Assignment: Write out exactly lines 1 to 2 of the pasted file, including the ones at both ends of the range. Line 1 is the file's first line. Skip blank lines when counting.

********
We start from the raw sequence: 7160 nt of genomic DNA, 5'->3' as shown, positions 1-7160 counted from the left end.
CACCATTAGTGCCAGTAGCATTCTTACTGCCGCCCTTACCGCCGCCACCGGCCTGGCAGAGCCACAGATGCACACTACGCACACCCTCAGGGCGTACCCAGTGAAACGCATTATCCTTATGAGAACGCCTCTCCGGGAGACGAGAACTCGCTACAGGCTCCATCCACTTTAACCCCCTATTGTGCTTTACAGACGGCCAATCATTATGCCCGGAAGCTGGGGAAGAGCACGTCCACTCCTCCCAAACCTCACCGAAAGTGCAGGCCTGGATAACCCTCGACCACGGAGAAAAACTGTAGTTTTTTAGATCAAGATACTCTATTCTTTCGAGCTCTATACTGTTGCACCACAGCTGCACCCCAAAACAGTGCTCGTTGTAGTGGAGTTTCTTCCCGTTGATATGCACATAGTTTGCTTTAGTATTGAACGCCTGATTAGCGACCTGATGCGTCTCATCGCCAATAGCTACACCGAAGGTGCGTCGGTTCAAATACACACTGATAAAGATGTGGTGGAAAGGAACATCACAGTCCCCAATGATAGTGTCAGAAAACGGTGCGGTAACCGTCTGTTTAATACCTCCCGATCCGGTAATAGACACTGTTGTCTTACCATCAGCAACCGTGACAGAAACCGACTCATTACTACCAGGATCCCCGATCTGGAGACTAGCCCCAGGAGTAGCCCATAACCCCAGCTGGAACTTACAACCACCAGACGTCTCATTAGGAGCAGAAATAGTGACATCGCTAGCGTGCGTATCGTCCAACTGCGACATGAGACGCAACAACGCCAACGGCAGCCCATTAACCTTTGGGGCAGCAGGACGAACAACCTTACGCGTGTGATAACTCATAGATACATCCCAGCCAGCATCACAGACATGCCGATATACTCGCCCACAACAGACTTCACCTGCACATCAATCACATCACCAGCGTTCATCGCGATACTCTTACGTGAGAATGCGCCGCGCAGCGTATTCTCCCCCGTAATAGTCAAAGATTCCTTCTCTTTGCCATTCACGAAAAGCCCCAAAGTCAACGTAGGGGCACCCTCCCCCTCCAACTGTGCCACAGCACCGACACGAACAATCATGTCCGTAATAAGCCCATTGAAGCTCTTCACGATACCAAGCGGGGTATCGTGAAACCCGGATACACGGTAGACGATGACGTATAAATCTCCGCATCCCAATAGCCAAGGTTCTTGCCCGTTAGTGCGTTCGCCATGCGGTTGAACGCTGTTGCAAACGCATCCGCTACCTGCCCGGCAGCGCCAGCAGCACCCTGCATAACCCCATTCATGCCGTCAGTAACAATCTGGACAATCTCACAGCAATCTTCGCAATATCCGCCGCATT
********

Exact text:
We start from the raw sequence: 7160 nt of genomic DNA, 5'->3' as shown, positions 1-7160 counted from the left end.
CACCATTAGTGCCAGTAGCATTCTTACTGCCGCCCTTACCGCCGCCACCGGCCTGGCAGAGCCACAGATGCACACTACGCACACCCTCAGGGCGTACCCAGTGAAACGCATTATCCTTATGAGAACGCCTCTCCGGGAGACGAGAACTCGCTACAGGCTCCATCCACTTTAACCCCCTATTGTGCTTTACAGACGGCCAATCATTATGCCCGGAAGCTGGGGAAGAGCACGTCCACTCCTCCCAAACCTCACCGAAAGTGCAGGCCTGGATAACCCTCGACCACGGAGAAAAACTGTAGTTTTTTAGATCAAGATACTCTATTCTTTCGAGCTCTATACTGTTGCACCACAGCTGCACCCCAAAACAGTGCTCGTTGTAGTGGAGTTTCTTCCCGTTGATATGCACATAGTTTGCTTTAGTATTGAACGCCTGATTAGCGACCTGATGCGTCTCATCGCCAATAGCTACACCGAAGGTGCGTCGGTTCAAATACACACTGATAAAGATGTGGTGGAAAGGAACATCACAGTCCCCAATGATAGTGTCAGAAAACGGTGCGGTAACCGTCTGTTTAATACCTCCCGATCCGGTAATAGACACTGTTGTCTTACCATCAGCAACCGTGACAGAAACCGACTCATTACTACCAGGATCCCCGATCTGGAGACTAGCCCCAGGAGTAGCCCATAACCCCAGCTGGAACTTACAACCACCAGACGTCTCATTAGGAGCAGAAATAGTGACATCGCTAGCGTGCGTATCGTCCAACTGCGACATGAGACGCAACAACGCCAACGGCAGCCCATTAACCTTTGGGGCAGCAGGACGAACAACCTTACGCGTGTGATAACTCATAGATACATCCCAGCCAGCATCACAGACATGCCGATATACTCGCCCACAACAGACTTCACCTGCACATCAATCACATCACCAGCGTTCATCGCGATACTCTTACGTGAGAATGCGCCGCGCAGCGTATTCTCCCCCGTAATAGTCAAAGATTCCTTCTCTTTGCCATTCACGAAAAGCCCCAAAGTCAACGTAGGGGCACCCTCCCCCTCCAACTGTGCCACAGCACCGACACGAACAATCATGTCCGTAATAAGCCCATTGAAGCTCTTCACGATACCAAGCGGGGTATCGTGAAACCCGGATACACGGTAGACGATGACGTATAAATCTCCGCATCCCAATAGCCAAGGTTCTTGCCCGTTAGTGCGTTCGCCATGCGGTTGAACGCTGTTGCAAACGCATCCGCTACCTGCCCGGCAGCGCCAGCAGCACCCTGCATAACCCCATTCATGCCGTCAGTAACAATCTGGACAATCTCACAGCAATCTTCGCAATATCCGCCGCATT